Though not strictly monitoring, there is currently much activity in understanding and improving the TCP stacks (e.g. [floyd], [low], [ravot]). In particular with high speed links (> 500Mbits/s) and long RTTs (e.g. trans-continental or trans-oceanic) today's standard TCP stacks respond poorly to congestion (back off too quickly and recover too slowly). To partially overcome this one can use multiple streams or in a few special cases large (>> 1500Bytes) packets. In addition new applications ([bbcp], [bbftp], [gridftp]) are being developed to allow use of larger windows and multiple streams as well as non TCP strategies ([tsnami], [udt]). Also there is work to understand how to improve the operating system configurations [os] to improve the throughput performance. As it becomes increasingly possible to utilize more of the available bandwidth, more attention will need to be paid to fairness and the impact on other users (see for example [coccetti] and [bullot]). Besides ensuring the fairness of TCP itself, we may need to deploy and use quality of service techniques such as QBSS [qbss] or TCP stacks that back-off prematurely hence enabling others to utilize the available bandwidth better [kuzmanovic]. These subjects will be covered in more detail in the companion ICFA-SCIC Advanced Technologies Report. We note here that monitoring infrastructures such as IEPM-BW can be effectively used to measure and compare the performance of TCP stacks, measurement tools, applications and sub-components such as disk and file systems and operating systems in a real world environment.

New Monitoring and Diagnostic Efforts in HEP

PingER and IEPM-BW are excellent systems for monitoring the general health and capability of the existing networks used worldwide in HEP. However, we need additional end-to-end tools to provide individuals with the capability to quantify their network connectivity along specific paths in the network and also easier to use top level navigation/drill-down tools. The former are needed to both ascertain the user's current network capability as well as to identify limitations which may be impeding the user’s ultimate (expected) network performance. The latter are needed to simplify finding the relevant data.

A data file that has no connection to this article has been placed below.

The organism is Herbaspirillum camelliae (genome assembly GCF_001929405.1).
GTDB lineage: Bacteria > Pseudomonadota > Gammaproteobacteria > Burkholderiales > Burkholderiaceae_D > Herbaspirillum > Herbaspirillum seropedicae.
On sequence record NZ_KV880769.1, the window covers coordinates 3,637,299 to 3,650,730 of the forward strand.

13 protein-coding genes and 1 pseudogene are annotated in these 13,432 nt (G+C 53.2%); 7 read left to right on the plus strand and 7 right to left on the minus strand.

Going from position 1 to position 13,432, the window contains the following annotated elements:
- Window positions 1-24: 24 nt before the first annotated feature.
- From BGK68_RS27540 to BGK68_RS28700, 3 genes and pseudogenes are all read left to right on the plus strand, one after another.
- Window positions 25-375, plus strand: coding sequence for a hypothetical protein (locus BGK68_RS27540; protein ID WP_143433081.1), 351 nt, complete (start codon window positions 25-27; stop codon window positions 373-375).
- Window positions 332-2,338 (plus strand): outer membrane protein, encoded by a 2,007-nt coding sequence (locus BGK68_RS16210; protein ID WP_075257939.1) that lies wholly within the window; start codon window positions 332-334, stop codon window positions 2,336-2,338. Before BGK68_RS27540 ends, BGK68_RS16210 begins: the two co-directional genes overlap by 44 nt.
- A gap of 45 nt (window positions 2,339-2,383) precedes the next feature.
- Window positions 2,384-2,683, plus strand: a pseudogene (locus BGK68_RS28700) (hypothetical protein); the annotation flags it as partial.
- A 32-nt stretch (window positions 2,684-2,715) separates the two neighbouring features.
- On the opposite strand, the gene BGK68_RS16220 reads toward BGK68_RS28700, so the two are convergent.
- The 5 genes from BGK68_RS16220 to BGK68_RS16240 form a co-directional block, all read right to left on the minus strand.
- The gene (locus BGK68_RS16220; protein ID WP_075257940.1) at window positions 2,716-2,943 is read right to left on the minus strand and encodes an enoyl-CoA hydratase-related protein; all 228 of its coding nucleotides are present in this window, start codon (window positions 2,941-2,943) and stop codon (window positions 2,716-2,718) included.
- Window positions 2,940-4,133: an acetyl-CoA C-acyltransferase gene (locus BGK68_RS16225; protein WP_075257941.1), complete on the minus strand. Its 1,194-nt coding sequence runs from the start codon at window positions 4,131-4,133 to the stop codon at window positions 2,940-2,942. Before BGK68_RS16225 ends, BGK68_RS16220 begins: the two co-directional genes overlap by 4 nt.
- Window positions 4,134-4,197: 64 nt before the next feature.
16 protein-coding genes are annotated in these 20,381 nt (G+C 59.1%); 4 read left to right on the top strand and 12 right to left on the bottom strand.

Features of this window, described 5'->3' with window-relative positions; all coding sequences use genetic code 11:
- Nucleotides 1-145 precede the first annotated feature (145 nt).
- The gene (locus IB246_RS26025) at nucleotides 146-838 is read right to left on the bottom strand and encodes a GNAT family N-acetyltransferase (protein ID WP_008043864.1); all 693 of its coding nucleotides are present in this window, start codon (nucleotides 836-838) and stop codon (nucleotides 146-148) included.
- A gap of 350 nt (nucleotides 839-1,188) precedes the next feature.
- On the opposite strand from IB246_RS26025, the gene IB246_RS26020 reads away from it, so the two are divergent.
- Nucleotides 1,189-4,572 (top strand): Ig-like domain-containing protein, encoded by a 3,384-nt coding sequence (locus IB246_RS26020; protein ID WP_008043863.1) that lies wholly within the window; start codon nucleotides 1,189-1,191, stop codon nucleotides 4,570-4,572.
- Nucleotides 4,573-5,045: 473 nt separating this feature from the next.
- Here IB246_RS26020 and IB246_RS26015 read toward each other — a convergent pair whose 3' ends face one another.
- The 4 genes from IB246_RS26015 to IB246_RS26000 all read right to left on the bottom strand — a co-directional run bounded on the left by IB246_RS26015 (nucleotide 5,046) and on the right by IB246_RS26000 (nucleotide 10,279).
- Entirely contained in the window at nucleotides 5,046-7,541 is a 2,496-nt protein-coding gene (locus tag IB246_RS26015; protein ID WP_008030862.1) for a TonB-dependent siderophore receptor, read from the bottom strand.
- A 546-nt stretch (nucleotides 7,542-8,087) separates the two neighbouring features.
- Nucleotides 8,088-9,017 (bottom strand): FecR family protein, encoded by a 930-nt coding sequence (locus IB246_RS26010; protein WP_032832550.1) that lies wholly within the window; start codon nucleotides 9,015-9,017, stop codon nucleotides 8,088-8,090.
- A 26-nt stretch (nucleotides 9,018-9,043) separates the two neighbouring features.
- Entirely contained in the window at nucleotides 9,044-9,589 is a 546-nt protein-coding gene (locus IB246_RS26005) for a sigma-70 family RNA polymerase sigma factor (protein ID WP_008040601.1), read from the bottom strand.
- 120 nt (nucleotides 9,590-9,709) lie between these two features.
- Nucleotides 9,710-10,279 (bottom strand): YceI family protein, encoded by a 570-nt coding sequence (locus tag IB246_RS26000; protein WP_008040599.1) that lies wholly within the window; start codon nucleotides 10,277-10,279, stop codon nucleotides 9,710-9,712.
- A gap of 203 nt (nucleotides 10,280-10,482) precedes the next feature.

Most HEP users are not a "network wizard" and don't wish to become one. In fact as pointed out by Mathis and illustrated in Fig. 11, the gap in throughput between what a network wizard and a typical user can achieve is growing.

Figure 11: Bandwidth achievable by a network wizard and a typical user as a function of time. Also shown are some recent network throughput achievements in the HEP community.

Because of HEP's critical dependence upon networks to enable their global collaborations and grid computing environments, it is extremely important that more user specific tools be developed to support these physicists.

Efforts are underway in the HENP community, in conjunction with the Internet2 End-to-End (E2E) Performance Initiative [E2Epi], to develop and deploy a network measurement and diagnostic infrastructure which includes end hosts as test points along end-to-end paths in the network. The E2E piPEs project [PiPES], the NLANR/DAST Advisor project [Advisor] and the EMA (End-host Monitoring Agent) [EMA] are all working together to help develop an infrastructure capable of making on demand or scheduled measurements along specific network paths and storing test results and host details for future reference in a common data architecture. The information format will utilize the GGF NMWG [NMWG] schema to provide portability for the results. This information could be immediately used to identify common problems and provide solutions as well as to acquire a body of results useful for baselining various combinations of hardware, firmware and software to define expectations for end users.

A primary goal is to provide as "lightweight" a client component as possible to enable widespread deployment of such a system. The EMA Java Web Start client is one example of such a client, and another is the Network Diagnostic Tester (NDT) tool [NDT]. By using Java and Java Web Start, the most current testing client can be provided to end users as easily as opening a web page. The current version supports both Linux and Windows clients.